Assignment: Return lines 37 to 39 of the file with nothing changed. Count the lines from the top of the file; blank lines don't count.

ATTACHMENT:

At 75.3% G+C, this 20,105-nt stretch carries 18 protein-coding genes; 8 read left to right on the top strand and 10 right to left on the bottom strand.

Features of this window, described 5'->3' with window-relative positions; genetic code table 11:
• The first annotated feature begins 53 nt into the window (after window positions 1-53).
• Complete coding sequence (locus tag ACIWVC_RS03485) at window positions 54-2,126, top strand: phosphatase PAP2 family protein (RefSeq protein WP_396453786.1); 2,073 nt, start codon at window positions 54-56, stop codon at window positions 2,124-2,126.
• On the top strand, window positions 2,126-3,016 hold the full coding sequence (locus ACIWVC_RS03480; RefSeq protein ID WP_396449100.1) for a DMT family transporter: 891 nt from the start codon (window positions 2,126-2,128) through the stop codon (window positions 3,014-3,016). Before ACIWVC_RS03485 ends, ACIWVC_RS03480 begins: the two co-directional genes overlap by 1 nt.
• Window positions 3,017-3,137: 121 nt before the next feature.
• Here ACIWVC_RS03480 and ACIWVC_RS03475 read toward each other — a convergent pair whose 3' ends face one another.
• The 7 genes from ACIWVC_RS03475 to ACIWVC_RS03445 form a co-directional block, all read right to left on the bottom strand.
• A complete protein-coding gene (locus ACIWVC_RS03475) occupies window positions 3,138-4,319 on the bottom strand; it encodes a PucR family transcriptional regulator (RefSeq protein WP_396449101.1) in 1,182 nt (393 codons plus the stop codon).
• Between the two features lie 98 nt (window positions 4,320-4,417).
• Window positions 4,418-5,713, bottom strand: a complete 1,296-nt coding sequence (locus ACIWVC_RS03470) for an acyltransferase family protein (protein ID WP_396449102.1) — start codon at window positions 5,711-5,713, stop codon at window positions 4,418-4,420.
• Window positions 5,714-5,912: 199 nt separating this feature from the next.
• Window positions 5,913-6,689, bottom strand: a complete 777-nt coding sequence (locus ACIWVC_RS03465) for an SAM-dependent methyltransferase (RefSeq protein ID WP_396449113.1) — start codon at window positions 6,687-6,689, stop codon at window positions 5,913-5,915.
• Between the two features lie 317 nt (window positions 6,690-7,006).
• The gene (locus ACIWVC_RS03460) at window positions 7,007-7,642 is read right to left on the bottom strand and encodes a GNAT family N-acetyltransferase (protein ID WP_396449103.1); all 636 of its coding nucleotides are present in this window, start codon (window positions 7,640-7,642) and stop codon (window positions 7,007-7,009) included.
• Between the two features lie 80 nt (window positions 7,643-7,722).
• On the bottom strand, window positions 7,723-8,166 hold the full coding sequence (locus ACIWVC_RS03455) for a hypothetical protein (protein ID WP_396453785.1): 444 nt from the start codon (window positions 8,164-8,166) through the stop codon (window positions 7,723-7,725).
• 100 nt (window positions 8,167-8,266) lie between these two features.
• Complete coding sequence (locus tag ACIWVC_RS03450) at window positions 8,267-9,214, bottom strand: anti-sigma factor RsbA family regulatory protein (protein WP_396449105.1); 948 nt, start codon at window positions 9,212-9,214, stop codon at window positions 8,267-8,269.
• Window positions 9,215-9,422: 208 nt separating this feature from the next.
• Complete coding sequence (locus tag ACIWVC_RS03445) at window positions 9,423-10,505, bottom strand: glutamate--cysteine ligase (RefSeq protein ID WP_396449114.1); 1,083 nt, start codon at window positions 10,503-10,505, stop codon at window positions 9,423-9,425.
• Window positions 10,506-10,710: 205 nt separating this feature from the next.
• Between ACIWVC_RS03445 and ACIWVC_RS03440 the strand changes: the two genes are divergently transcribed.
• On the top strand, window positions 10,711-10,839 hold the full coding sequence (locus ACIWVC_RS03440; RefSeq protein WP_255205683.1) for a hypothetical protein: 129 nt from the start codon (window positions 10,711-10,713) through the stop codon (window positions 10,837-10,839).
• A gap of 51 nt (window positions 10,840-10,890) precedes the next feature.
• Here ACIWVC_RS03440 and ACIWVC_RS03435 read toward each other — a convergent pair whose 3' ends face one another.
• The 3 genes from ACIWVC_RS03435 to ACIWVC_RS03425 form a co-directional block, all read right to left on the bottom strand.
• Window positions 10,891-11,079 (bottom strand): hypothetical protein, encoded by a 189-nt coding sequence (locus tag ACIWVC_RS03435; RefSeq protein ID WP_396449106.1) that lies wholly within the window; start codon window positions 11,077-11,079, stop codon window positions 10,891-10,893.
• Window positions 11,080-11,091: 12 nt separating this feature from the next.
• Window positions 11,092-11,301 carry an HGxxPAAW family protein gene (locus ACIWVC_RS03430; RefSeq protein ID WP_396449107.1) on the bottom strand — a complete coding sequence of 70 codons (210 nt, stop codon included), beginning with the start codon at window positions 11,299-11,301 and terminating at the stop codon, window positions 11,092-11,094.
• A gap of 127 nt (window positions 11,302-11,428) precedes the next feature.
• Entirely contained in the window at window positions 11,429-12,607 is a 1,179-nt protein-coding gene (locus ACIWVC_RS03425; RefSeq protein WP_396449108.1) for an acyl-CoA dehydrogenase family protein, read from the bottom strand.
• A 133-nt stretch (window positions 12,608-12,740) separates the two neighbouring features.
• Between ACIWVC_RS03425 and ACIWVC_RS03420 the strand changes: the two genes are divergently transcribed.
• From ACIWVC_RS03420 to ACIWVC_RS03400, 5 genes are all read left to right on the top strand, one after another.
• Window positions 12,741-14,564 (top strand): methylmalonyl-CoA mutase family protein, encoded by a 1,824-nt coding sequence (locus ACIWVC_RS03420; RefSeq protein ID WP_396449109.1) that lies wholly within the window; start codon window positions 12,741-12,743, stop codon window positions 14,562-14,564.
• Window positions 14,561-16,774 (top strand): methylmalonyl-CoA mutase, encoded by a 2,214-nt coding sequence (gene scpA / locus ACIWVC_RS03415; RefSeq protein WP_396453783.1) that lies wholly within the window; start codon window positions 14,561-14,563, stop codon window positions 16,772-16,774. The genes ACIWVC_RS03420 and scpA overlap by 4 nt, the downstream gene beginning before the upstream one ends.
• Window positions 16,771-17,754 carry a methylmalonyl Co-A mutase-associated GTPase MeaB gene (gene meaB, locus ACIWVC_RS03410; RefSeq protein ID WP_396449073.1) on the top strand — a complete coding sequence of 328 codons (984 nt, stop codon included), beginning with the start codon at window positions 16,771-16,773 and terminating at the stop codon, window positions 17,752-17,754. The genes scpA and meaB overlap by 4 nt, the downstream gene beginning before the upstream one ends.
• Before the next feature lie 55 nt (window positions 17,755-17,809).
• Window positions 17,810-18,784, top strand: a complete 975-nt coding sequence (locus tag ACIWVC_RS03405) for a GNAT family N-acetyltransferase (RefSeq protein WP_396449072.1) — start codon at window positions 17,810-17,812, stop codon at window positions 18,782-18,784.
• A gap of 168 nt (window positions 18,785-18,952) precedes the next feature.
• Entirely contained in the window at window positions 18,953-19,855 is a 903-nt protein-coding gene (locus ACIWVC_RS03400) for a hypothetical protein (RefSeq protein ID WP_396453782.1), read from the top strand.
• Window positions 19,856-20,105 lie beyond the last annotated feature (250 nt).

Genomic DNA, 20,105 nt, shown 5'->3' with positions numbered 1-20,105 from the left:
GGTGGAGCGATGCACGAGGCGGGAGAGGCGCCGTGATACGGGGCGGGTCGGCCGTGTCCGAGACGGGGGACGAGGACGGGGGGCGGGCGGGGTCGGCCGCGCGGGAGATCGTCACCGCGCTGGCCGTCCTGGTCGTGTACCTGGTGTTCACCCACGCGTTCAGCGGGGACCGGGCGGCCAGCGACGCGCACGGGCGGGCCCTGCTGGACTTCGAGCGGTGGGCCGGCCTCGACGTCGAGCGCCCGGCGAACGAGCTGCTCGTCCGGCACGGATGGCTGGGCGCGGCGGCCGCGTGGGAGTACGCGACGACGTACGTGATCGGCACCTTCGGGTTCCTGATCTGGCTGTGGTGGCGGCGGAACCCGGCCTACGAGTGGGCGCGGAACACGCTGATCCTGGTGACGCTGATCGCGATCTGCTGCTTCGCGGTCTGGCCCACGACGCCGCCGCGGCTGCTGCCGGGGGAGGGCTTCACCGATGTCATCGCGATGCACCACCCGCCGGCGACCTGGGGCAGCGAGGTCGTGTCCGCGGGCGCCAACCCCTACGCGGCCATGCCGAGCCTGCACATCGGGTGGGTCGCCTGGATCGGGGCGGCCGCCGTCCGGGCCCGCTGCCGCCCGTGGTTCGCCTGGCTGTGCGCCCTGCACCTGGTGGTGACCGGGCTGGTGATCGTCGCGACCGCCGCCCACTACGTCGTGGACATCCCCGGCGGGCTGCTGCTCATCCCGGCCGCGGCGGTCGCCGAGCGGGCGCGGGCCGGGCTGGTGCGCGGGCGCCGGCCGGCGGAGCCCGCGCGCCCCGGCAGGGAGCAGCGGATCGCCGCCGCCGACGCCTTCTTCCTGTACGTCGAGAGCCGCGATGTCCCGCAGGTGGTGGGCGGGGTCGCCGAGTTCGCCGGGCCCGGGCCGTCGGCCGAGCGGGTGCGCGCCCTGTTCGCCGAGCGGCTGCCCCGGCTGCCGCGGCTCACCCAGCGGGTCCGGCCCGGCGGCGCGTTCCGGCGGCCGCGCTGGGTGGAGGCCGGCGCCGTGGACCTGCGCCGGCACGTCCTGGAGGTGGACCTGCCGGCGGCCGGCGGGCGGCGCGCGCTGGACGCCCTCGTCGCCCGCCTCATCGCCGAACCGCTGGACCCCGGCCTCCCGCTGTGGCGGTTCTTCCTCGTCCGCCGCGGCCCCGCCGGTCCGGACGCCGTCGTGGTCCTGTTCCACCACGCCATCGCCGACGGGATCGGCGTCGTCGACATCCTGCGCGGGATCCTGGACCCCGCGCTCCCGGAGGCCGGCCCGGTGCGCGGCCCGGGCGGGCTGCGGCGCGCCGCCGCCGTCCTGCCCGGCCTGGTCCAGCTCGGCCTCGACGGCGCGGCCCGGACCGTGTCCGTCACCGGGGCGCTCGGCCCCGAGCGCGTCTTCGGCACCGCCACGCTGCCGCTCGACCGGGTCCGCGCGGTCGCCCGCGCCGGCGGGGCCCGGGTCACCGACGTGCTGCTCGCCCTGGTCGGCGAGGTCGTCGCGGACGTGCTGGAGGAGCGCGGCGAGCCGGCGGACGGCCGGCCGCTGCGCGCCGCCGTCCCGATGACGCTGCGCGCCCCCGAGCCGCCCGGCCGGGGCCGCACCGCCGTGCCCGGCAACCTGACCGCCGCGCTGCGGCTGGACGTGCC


• Window positions 14,561-16,774 (top strand): methylmalonyl-CoA mutase, encoded by a 2,214-nt coding sequence (gene scpA / locus ACIWVC_RS03415; RefSeq protein WP_396453783.1) that lies wholly within the window; start codon window positions 14,561-14,563, stop codon window positions 16,772-16,774. The genes ACIWVC_RS03420 and scpA overlap by 4 nt, the downstream gene beginning before the upstream one ends.
• Window positions 16,771-17,754 carry a methylmalonyl Co-A mutase-associated GTPase MeaB gene (gene meaB, locus ACIWVC_RS03410; RefSeq protein ID WP_396449073.1) on the top strand — a complete coding sequence of 328 codons (984 nt, stop codon included), beginning with the start codon at window positions 16,771-16,773 and terminating at the stop codon, window positions 17,752-17,754. The genes scpA and meaB overlap by 4 nt, the downstream gene beginning before the upstream one ends.
• Before the next feature lie 55 nt (window positions 17,755-17,809).